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Apex court rules political parties cannot sue individuals for defamation

Federal Court sets aside earlier decisions by High Court and Court of Appeal in a defamation suit filed against Kepong MP Lim Lip Eng by MCA.

2 minute read
The Palace of Justice in Putrajaya which houses the Federal Court. Photo: AFP
The Palace of Justice in Putrajaya which houses the Federal Court. Photo: AFP

The Federal Court today ruled that political parties cannot sue individuals for defamation.

Court of Appeal president Rohana Yusuf, who chaired a seven-man bench, said the court had answered in the negative a legal question posed by Kepong MP Lim Lip Eng to strike out a defamation lawsuit filed against him by MCA.

The question was whether a political party can maintain a suit for defamation in light of the decision in Goldsmith v Bhoyrul (1998), an English case law which provided that political parties cannot be claimants in defamation suits.

In allowing the appeal by Lim, Rohana set aside the decisions of the High Court and Court of Appeal which had dismissed Lim’s application to strike out the suit.

In handing down the decision, Rohana said the court agreed with the submissions by Lim’s counsel Gopal Sri Ram.

She also said the court would give its grounds of judgment in the case.

In the proceedings, conducted via video conferencing, Sri Ram submitted that following the decisions in Goldsmith v Bhoyrul and Rajagopal v Jayalalitha, political parties could not sue for defamation.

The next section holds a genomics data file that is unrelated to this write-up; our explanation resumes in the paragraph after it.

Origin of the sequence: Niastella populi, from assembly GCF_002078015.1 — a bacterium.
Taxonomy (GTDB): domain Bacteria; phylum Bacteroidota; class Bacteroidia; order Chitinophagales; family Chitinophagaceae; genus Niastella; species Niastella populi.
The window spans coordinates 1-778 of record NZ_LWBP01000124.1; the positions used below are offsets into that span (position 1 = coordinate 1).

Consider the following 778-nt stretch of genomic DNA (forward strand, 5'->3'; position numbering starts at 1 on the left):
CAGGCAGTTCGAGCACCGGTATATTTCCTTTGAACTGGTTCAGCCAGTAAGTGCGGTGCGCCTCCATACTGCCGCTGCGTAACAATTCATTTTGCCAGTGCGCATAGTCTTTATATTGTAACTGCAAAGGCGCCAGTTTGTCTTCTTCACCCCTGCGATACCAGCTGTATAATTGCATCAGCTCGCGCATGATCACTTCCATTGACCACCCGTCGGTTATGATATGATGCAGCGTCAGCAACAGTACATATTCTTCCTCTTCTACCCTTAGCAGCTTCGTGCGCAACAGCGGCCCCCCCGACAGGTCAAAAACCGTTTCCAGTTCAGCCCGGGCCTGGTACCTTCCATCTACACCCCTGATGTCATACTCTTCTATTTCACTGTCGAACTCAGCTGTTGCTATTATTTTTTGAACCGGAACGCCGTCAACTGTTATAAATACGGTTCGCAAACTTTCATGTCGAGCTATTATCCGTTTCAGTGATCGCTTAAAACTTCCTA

He said both the government and political parties, being registered societies, cannot maintain a cause of action in defamation as societies and governments have no reputation.

He said the law of defamation protects the reputation of persons.

Sri Ram also said the court had wrongly decided in the case involving the Sarawak government against Sarawak DAP chairman Chong Chieng Jen, where the Federal Court ruled that the government could sue individuals for defamation.

In July 2017, then MCA secretary-general Ong Ka Chuan, on behalf of MCA, filed a defamation suit in his capacity as a public officer against Lim over remarks made at a press conference at the Parliament building in 2016 over allegations that the party had used government funds allocated for Chinese vernacular schools.

Ong claimed that Lim’s remarks seriously injured MCA’s reputation, adding that the party was seeking RM100 million in general and exemplary damages.

In Feb 27,2018, the High Court rejected Lim’s application to strike out the suit, and he lost his appeal at the Court of Appeal.

In the proceedings, Ong’s lawyer Ng Chew Hor argued that the suit should not be struck out but should go for trial at the High Court.

He also said political parties have a reputation to protect.

When contacted, lawyer Guok Ngek Seong, who also represented Lim, said since the Federal Court had answered the question of law in the negative, political parties cannot sue for defamation.